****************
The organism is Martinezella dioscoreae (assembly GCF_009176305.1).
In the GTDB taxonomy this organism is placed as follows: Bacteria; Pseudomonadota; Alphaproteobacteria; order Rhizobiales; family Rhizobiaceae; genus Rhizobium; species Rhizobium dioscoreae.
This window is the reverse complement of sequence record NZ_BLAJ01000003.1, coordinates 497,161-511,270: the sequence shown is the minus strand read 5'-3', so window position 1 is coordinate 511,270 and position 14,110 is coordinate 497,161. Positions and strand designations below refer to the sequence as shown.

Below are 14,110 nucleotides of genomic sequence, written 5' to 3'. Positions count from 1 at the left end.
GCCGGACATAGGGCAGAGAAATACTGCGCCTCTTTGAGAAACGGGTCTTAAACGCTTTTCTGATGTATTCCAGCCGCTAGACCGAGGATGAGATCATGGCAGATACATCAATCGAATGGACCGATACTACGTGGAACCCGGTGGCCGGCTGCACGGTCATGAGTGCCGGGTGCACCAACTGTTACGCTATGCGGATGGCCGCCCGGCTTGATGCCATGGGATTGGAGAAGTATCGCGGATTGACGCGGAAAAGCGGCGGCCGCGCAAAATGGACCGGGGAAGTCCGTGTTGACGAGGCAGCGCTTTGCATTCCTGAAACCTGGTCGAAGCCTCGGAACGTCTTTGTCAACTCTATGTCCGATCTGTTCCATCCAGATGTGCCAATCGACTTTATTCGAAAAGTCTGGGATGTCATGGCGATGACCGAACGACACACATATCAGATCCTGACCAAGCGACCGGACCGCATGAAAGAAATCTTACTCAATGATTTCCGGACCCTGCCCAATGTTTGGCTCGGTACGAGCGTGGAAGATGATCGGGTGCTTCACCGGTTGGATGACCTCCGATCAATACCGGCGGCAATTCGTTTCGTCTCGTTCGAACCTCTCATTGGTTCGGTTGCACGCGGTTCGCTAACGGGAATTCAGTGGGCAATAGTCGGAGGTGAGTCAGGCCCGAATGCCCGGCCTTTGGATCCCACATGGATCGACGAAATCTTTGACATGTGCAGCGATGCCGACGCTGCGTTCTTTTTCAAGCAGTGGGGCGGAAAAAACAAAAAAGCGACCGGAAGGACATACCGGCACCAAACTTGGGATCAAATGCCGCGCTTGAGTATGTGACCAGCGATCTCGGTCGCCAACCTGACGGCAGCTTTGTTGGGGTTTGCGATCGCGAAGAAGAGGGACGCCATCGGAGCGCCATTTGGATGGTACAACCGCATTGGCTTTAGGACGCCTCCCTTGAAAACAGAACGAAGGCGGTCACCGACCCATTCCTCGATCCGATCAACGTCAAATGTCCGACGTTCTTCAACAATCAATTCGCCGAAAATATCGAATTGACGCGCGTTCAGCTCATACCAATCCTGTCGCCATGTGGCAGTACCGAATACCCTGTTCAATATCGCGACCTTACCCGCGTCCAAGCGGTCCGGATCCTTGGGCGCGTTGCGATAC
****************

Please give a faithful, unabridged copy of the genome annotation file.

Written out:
The organism is Martinezella dioscoreae (assembly GCF_009176305.1).
In the GTDB taxonomy this organism is placed as follows: Bacteria; Pseudomonadota; Alphaproteobacteria; order Rhizobiales; family Rhizobiaceae; genus Rhizobium; species Rhizobium dioscoreae.
This window is the reverse complement of sequence record NZ_BLAJ01000003.1, coordinates 497,161-511,270: the sequence shown is the minus strand read 5'-3', so window position 1 is coordinate 511,270 and position 14,110 is coordinate 497,161. Positions and strand designations below refer to the sequence as shown.

Below are 14,110 nucleotides of genomic sequence, written 5' to 3'. Positions count from 1 at the left end.
GCCGGACATAGGGCAGAGAAATACTGCGCCTCTTTGAGAAACGGGTCTTAAACGCTTTTCTGATGTATTCCAGCCGCTAGACCGAGGATGAGATCATGGCAGATACATCAATCGAATGGACCGATACTACGTGGAACCCGGTGGCCGGCTGCACGGTCATGAGTGCCGGGTGCACCAACTGTTACGCTATGCGGATGGCCGCCCGGCTTGATGCCATGGGATTGGAGAAGTATCGCGGATTGACGCGGAAAAGCGGCGGCCGCGCAAAATGGACCGGGGAAGTCCGTGTTGACGAGGCAGCGCTTTGCATTCCTGAAACCTGGTCGAAGCCTCGGAACGTCTTTGTCAACTCTATGTCCGATCTGTTCCATCCAGATGTGCCAATCGACTTTATTCGAAAAGTCTGGGATGTCATGGCGATGACCGAACGACACACATATCAGATCCTGACCAAGCGACCGGACCGCATGAAAGAAATCTTACTCAATGATTTCCGGACCCTGCCCAATGTTTGGCTCGGTACGAGCGTGGAAGATGATCGGGTGCTTCACCGGTTGGATGACCTCCGATCAATACCGGCGGCAATTCGTTTCGTCTCGTTCGAACCTCTCATTGGTTCGGTTGCACGCGGTTCGCTAACGGGAATTCAGTGGGCAATAGTCGGAGGTGAGTCAGGCCCGAATGCCCGGCCTTTGGATCCCACATGGATCGACGAAATCTTTGACATGTGCAGCGATGCCGACGCTGCGTTCTTTTTCAAGCAGTGGGGCGGAAAAAACAAAAAAGCGACCGGAAGGACATACCGGCACCAAACTTGGGATCAAATGCCGCGCTTGAGTATGTGACCAGCGATCTCGGTCGCCAACCTGACGGCAGCTTTGTTGGGGTTTGCGATCGCGAAGAAGAGGGACGCCATCGGAGCGCCATTTGGATGGTACAACCGCATTGGCTTTAGGACGCCTCCCTTGAAAACAGAACGAAGGCGGTCACCGACCCATTCCTCGATCCGATCAACGTCAAATGTCCGACGTTCTTCAACAATCAATTCGCCGAAAATATCGAATTGACGCGCGTTCAGCTCATACCAATCCTGTCGCCATGTGGCAGTACCGAATACCCTGTTCAATATCGCGACCTTACCCGCGTCCAAGCGGTCCGGATCCTTGGGCGCGTTGCGATAC